Sawyer said out all our medication goes through the same safety standards that the COVID vaccine has gone through.

“Every medication we take, whether it is Tylenol or blood pressure medication, is all going through the same safety standards. At one point in time, Tylenol was brand new. People really know then what it was, but they trusted it because it did go through these standards. So, I think it is important to understand, that if we are trusting our other medications, why not trust this vaccine?”

Pain at the injection site was the most frequent and severe reported solicited local reaction among vaccine recipients, according to cdc.gov. After dose one, the younger age group (aged 18 to 64 years) reported pain more frequently than the older, 65 and over age group (86.9% vs 74.0%); a similar pattern was observed after dose two (90.1% vs 83.4%).

For more information about possible reactions to the Moderna vaccine, visit https://www.cdc.gov/vaccines/covid-19/info-by-product/moderna/reactogenicity.html.

The U.S. Food and Drug Administration’s (FDA’s) Center for Biologics Evaluation and Researchexternal icon (CBER) is responsible for regulating vaccines in the United States.

According to the CDC’s website, the sponsor of a new vaccine product follows a multi-step approval process, which typically includes: an investigational new drug application, pre-licensure vaccine clinical trials, a Biologics License Application (BLA), inspection of the manufacturing facility, presentation of findings to FDA’s Vaccines and Related Biological Products Advisory Committeeexternal icon (VRBPAC) and usability testing of product labeling.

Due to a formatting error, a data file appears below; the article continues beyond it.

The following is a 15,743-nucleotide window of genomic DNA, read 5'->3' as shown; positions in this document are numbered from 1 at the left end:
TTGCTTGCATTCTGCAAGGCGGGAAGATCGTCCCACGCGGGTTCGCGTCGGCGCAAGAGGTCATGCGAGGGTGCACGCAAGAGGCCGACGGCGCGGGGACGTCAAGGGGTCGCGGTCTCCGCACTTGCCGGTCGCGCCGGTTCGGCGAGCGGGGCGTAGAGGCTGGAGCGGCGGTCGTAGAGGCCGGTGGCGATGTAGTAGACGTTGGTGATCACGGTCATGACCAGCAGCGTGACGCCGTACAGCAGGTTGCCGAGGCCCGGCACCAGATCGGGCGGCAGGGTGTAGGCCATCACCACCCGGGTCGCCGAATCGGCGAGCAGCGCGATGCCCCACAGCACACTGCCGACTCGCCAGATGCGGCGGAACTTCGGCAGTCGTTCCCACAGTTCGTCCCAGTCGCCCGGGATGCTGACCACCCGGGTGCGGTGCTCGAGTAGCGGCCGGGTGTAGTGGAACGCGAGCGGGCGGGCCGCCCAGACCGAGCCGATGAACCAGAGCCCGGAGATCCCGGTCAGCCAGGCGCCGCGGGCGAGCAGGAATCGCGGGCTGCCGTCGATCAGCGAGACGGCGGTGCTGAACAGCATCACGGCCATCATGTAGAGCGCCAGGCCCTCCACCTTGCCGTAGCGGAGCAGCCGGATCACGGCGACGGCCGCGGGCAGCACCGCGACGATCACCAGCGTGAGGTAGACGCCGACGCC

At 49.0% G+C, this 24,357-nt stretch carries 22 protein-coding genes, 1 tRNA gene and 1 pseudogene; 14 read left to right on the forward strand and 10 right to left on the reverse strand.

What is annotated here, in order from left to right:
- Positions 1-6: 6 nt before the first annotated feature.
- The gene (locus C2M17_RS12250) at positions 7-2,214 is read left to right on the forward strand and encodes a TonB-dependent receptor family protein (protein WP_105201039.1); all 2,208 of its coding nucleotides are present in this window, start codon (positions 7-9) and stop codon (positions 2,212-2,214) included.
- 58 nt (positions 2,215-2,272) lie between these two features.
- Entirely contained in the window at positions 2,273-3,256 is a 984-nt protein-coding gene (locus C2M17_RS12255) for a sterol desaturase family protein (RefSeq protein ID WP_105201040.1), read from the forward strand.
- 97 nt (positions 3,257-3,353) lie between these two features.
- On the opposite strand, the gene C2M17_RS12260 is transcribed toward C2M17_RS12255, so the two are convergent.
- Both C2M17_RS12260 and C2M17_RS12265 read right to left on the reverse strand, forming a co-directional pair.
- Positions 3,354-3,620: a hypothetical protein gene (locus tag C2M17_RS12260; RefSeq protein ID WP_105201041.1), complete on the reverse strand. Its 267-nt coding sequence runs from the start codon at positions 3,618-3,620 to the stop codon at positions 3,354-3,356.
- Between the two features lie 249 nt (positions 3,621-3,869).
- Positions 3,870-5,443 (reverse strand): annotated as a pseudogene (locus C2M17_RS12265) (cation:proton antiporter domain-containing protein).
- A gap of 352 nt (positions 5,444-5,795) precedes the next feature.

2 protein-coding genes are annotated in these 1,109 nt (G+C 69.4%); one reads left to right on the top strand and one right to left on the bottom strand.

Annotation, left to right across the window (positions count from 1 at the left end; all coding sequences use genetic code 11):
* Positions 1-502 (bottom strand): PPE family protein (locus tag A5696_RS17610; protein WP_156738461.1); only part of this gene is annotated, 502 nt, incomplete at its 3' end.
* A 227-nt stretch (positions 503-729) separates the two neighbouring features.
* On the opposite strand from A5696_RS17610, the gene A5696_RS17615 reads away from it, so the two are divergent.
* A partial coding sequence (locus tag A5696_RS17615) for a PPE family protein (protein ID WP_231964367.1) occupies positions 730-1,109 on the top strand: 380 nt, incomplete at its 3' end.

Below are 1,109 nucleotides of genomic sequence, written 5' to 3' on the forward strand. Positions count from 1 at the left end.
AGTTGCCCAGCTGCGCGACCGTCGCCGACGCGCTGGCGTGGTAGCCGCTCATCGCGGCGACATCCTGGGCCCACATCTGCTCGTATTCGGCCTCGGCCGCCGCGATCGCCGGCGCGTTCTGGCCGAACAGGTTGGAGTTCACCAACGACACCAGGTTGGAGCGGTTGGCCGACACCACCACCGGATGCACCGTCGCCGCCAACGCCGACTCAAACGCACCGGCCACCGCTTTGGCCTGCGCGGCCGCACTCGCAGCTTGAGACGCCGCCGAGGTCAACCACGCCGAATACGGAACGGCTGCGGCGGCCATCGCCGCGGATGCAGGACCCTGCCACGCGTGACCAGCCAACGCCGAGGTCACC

After approving a vaccine, FDA continues to oversee its production to ensure continuing safe.

Male senior patient getting vaccinated at medical clinic during coronavirus pandemic.

For the week of Feb. 22, vaccinations were being offered at the Hamilton Main Clinic Monday, at the Clio Clinic Tuesday, Northpointe Wednesday and the main clinic again on Thursday. No vaccinations were available on Friday Feb. 26 as of Friday, Feb. 19. However, on Friday Feb. 19 vaccinations were being done at the Burton clinic. At the time Feb. 19, Sawyer indicated there were only 180 vaccines available for the week of Feb. 22-a huge difference from 500. However, she said this amount could change.

Sawyer encourages anyone who is hesitant about getting the COVID-19 vaccine to do research with a credible organization.

“Don’t necessarily pay attention to what your friends are posting on Facebook, but actually go to Michigan Department of Health and Human Services’ website. Go to the CDC website, and do some of your own research. Everyone needs to decide what is best for them.”

V-safe is a smartphone-based tool that uses text messaging and web surveys to provide personalized health check-ins after you receive a COVID-19 vaccine, according to the cdc website. Through v-safe, you can quickly tell CDC if you have any side effects after getting the COVID-19 vaccine. Depending on your answers, someone from CDC may call to check on you and get more information. V-safe will also remind you to get your second COVID-19 vaccine dose if you need one.

For details on V-safe, visit https://www.cdc.gov/coronavirus/2019-ncov/vaccines/safety/vsafe.html.